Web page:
Yarn is a long continuous length of interlocked fibres, suitable for use in the production of textiles, crocheting, weaving and ropemaking. Thread is a type of yarn intended for sewing by hand or machine, modern manufactured sewing threads may be finished with wax or other lubricants to withstand the stresses involved in sewing. Embroidery threads are yarns specifically designed for hand or machine embroidery, the word yarn comes from Middle English, from the Old English gearn, akin to Old High Germans garn yarn, Greeks chordē string, and Sanskrits hira band. Yarn can be made from a number of natural or synthetic fibers, many types of yarn are made differently though. There are two types of yarn and filament. The most common plant fiber is cotton, which is spun into fine yarn for mechanical weaving or knitting into cloth. Cotton and polyester are the most commonly spun fibers in the world, cotton is grown throughout the world, harvested and prepared for yarn spinning. Polyester is extruded from polymers derived from gas and oil.
Synthetic fibers are generally extruded in continuous strands of gel-state materials and these strands are drawn and cured to obtain properties desirable for processing. Synthetic fibers come in three forms, staple and filament. Staple is cut fibers, generally sold in lengths up to 120mm, tow is a continuous rope of fibers consisting of many filaments loosely joined side-to-side. Filament is a continuous strand consisting of anything from 1 filament to many, synthetic fiber is most often measured in a weight per linear measurement basis, along with cut length. Denier and Dtex are the most common weight to length measures, cut-length only applies to staple fiber. Filament extrusion is sometimes referred to as spinning but most people equate spinning with spun yarn production, the most commonly spun animal fiber is wool harvested from sheep. For hand knitting and hobby knitting, thick and acrylic yarns are frequently used, other animal fibers used include alpaca, mohair, llama and silk. More rarely, yarn may be spun from camel, possum, musk ox, dog, rabbit, or buffalo hair, and even turkey or ostrich feathers.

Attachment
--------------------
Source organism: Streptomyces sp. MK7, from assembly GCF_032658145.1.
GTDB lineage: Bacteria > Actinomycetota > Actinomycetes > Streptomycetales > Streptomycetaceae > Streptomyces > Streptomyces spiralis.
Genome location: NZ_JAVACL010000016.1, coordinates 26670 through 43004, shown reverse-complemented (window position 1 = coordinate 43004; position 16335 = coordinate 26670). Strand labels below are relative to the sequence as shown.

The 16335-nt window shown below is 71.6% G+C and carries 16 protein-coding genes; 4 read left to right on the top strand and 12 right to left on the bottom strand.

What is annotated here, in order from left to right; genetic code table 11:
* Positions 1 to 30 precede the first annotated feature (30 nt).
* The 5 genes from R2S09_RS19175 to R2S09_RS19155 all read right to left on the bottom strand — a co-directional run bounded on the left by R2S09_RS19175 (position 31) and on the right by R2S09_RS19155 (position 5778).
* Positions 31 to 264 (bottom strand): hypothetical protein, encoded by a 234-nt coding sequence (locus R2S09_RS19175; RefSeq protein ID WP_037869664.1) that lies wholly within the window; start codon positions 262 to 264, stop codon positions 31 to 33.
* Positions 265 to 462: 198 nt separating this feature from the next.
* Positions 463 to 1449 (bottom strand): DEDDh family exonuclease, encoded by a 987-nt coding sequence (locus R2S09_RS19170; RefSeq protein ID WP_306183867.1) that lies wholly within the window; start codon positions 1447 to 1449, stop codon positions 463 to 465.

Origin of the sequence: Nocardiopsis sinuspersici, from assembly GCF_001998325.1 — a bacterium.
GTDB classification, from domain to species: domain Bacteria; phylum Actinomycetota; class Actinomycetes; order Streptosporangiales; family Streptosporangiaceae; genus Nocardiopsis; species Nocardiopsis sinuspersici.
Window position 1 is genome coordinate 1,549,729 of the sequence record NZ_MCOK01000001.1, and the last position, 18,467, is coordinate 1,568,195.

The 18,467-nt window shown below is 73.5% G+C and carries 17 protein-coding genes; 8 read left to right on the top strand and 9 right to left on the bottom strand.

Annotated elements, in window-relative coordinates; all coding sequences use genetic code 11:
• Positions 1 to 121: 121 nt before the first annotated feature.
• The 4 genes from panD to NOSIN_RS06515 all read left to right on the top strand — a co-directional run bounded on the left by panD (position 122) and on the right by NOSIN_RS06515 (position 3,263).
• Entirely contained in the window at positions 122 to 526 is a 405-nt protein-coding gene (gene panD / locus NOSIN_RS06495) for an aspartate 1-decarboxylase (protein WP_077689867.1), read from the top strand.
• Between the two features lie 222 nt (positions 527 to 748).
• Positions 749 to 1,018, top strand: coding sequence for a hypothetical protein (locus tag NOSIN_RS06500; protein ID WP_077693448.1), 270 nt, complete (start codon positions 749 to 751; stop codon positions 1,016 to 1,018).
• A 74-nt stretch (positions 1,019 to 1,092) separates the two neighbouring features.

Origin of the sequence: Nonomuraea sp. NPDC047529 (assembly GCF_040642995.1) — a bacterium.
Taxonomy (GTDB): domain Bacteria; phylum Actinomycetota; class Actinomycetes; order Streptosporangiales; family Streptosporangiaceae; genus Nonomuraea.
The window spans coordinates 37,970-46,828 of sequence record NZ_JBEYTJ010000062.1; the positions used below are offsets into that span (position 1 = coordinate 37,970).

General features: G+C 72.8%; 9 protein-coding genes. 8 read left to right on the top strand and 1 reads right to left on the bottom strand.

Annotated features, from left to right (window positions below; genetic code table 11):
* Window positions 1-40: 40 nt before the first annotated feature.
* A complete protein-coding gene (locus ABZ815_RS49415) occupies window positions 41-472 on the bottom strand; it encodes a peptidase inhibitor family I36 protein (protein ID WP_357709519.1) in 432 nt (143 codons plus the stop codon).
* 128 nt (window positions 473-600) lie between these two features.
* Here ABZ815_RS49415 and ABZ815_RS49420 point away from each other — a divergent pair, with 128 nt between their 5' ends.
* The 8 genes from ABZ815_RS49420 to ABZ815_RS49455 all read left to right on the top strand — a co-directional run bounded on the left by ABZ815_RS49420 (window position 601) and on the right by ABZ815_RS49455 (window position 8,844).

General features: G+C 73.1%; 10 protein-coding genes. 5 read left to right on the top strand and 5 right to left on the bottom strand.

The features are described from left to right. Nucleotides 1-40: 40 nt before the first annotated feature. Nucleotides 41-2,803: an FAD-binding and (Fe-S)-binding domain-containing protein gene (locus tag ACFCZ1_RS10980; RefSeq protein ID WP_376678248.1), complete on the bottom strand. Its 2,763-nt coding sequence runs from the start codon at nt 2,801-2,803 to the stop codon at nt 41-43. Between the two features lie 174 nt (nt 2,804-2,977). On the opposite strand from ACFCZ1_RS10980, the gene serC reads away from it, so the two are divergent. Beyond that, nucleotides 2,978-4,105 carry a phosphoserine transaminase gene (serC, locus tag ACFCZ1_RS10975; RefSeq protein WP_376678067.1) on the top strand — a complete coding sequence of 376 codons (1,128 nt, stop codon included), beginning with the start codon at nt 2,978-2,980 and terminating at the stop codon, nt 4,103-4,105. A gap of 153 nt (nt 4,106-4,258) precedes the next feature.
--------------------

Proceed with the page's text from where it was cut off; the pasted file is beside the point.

Natural fibers such as these have the advantage of being slightly elastic and very breathable, while trapping a great deal of air, other natural fibers that can be used for yarn include linen and cotton. These tend to be much less elastic, and retain less warmth than the animal-hair yarns, the finished product will look rather different from the woollen yarns